WKU Public Radio News Staff
Thu May 15, 2014
Comer Postpones Hemp Seed Planting Following Standoff with Federal Officials
Kentucky's first legal planting of hemp seeds in decades is being postponed.
Officials from the Kentucky Agriculture Department, Kentucky State University, and pro-hemp groups were scheduled to plant hemp seeds Friday in Rockcastle County as part of a pilot project following the recent relaxing of state and federal rules regarding the crop.
But Agriculture Commissioner James Comer announced Thursday that the event has been postponed following a standoff between his department and federal officials over a detained shipment containing 250 pounds of hemp seeds.
The Agriculture Department filed a lawsuit Wednesday against the federal government, in an effort to get the shipment released by customs officials in Louisville.
Kentucky lawmakers passed a law allowing hemp to be planted as part of university-based research projects. Hemp advocates say the crop's fiber and oilseed can be used to make rope, paper, bio-fuels, cosmetics, and healthy foods.
In 1970, the federal government placed hemp on the list of Schedule One drugs, making it illegal to grow.
Several pro-hemp groups and lawmakers will be in Rockcastle County Friday for the state’s first legal planting of hemp seeds in decades.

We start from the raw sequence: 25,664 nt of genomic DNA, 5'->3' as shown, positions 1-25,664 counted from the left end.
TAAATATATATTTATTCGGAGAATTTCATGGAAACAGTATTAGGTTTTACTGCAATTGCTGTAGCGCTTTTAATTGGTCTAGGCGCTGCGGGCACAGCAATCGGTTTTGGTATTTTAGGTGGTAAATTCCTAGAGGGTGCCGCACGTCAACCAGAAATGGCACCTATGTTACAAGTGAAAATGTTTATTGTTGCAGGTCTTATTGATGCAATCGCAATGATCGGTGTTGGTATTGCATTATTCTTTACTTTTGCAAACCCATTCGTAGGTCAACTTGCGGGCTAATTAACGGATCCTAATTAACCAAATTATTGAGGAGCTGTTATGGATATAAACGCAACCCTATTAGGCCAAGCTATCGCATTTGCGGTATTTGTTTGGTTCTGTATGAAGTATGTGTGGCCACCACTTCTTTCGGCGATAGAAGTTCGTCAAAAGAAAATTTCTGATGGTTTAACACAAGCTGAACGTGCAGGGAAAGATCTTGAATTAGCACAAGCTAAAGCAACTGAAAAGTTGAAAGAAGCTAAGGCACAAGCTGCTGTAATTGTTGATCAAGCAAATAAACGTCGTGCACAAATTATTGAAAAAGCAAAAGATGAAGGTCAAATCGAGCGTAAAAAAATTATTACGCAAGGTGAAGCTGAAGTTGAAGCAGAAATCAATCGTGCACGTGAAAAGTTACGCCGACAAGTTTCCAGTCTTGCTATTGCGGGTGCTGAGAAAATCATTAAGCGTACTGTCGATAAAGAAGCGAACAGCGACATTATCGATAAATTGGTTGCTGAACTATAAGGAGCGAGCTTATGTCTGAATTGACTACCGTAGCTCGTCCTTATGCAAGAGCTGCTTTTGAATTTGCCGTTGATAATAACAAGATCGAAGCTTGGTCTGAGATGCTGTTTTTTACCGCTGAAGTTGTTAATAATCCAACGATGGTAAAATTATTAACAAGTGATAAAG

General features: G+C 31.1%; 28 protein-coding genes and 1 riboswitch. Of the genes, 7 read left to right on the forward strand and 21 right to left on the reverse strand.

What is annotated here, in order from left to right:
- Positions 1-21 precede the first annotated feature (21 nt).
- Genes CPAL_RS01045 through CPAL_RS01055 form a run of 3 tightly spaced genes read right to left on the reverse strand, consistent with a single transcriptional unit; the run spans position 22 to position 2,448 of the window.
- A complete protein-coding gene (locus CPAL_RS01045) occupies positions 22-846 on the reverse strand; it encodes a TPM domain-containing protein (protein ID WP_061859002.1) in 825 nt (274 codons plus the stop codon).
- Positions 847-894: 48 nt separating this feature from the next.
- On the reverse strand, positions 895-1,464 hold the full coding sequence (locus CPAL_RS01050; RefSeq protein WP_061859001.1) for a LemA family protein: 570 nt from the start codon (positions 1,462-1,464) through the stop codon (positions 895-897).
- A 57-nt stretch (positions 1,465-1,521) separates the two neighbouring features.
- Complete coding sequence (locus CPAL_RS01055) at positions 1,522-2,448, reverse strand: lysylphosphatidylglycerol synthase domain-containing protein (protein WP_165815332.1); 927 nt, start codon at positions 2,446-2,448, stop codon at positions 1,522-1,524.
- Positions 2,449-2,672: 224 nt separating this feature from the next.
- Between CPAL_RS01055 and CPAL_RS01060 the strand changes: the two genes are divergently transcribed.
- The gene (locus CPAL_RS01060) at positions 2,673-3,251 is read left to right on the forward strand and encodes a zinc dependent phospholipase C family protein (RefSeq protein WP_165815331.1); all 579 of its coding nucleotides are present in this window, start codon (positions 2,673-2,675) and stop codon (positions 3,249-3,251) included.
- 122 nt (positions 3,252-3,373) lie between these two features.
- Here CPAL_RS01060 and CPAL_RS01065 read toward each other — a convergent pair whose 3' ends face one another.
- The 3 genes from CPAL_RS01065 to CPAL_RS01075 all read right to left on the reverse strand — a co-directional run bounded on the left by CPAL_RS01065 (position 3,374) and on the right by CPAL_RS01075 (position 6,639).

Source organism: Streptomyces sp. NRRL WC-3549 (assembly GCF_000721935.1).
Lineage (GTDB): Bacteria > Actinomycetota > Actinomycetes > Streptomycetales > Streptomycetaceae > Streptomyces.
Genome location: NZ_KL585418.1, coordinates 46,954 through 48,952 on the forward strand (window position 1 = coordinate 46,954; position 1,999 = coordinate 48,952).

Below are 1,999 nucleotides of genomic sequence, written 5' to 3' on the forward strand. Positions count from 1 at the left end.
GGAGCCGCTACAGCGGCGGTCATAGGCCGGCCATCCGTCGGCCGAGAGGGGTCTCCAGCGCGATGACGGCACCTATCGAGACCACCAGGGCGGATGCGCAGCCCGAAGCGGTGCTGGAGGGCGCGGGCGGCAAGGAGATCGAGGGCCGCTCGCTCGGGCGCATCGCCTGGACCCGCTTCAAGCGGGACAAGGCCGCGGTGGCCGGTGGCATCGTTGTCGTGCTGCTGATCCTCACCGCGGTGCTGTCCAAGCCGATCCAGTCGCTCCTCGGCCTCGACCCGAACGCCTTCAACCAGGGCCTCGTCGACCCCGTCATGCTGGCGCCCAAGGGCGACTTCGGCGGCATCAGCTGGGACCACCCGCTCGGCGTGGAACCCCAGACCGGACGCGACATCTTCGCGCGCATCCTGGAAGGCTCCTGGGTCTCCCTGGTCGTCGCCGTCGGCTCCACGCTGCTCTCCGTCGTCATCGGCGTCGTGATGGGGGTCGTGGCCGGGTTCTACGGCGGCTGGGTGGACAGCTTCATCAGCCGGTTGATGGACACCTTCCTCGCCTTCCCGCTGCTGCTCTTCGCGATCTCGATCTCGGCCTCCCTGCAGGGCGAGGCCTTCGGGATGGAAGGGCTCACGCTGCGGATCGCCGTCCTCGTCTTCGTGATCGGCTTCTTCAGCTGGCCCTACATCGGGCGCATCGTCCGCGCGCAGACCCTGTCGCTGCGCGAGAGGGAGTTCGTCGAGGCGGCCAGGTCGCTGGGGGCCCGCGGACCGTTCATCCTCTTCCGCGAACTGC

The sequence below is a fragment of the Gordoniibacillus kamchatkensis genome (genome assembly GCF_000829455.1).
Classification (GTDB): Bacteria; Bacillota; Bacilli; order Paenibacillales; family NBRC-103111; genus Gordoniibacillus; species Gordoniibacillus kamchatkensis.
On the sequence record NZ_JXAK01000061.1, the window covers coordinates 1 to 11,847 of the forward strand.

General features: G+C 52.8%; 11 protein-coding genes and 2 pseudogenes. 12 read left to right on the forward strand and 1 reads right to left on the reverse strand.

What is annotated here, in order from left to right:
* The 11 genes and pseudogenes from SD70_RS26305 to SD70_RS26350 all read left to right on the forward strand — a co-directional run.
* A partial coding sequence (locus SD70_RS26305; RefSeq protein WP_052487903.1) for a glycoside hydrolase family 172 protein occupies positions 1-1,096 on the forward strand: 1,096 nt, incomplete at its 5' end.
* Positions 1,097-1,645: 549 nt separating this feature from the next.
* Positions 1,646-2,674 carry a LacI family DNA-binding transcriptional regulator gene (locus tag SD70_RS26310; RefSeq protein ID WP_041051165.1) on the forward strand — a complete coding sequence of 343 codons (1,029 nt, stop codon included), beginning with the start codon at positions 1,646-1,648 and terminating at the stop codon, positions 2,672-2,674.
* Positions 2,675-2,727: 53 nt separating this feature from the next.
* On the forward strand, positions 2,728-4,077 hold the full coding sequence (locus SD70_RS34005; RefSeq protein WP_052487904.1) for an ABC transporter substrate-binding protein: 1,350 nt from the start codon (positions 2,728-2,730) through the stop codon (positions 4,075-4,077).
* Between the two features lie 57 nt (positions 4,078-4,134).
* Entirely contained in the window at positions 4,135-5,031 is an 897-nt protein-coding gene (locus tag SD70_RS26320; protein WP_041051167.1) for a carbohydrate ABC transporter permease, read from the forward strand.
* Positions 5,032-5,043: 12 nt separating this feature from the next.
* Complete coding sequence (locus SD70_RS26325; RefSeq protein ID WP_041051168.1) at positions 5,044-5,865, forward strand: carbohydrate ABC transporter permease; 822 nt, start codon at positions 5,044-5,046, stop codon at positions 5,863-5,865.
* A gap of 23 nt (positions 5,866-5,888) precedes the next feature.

The Kentucky legislature passed a bill allowing industrial hemp to be grown as part of university-related research projects, and the recent Farm Bill passed by Congress relaxed the federal ban on planting the crop.
One of the groups participating in Friday's event in Mount Vernon is Growing Warriors, an organization that teaches military veterans sustainable farming techniques. Executive Director Mike Lewis says he draws inspiration from fellow veterans who have been fighting for decades to legalize hemp.
“It’s amazing to me that some of the older veterans have been working on this since the Vietnam War," Lewis told WKU Public Radio. "And just to see their grit and determination and resolve—that’s really what drew me to it. It’s just amazing how hard these guys have fought for this for so long.”
Lewis says despite the recent changes in law related to the crop, it remains a major challenge to import hemp seeds into the U.S.
“We still don’t have all of our seed in, and it’s still a struggle. It’s frustrating, because it’s one of those things that just doesn’t make any sense at this point. I just don’t understand what the problem is.”
Lewis says some farmers wanting to plant hemp have had their seeds confiscated by federal customs inspectors.
Those seeds are designated for several pilot projects throughout the state.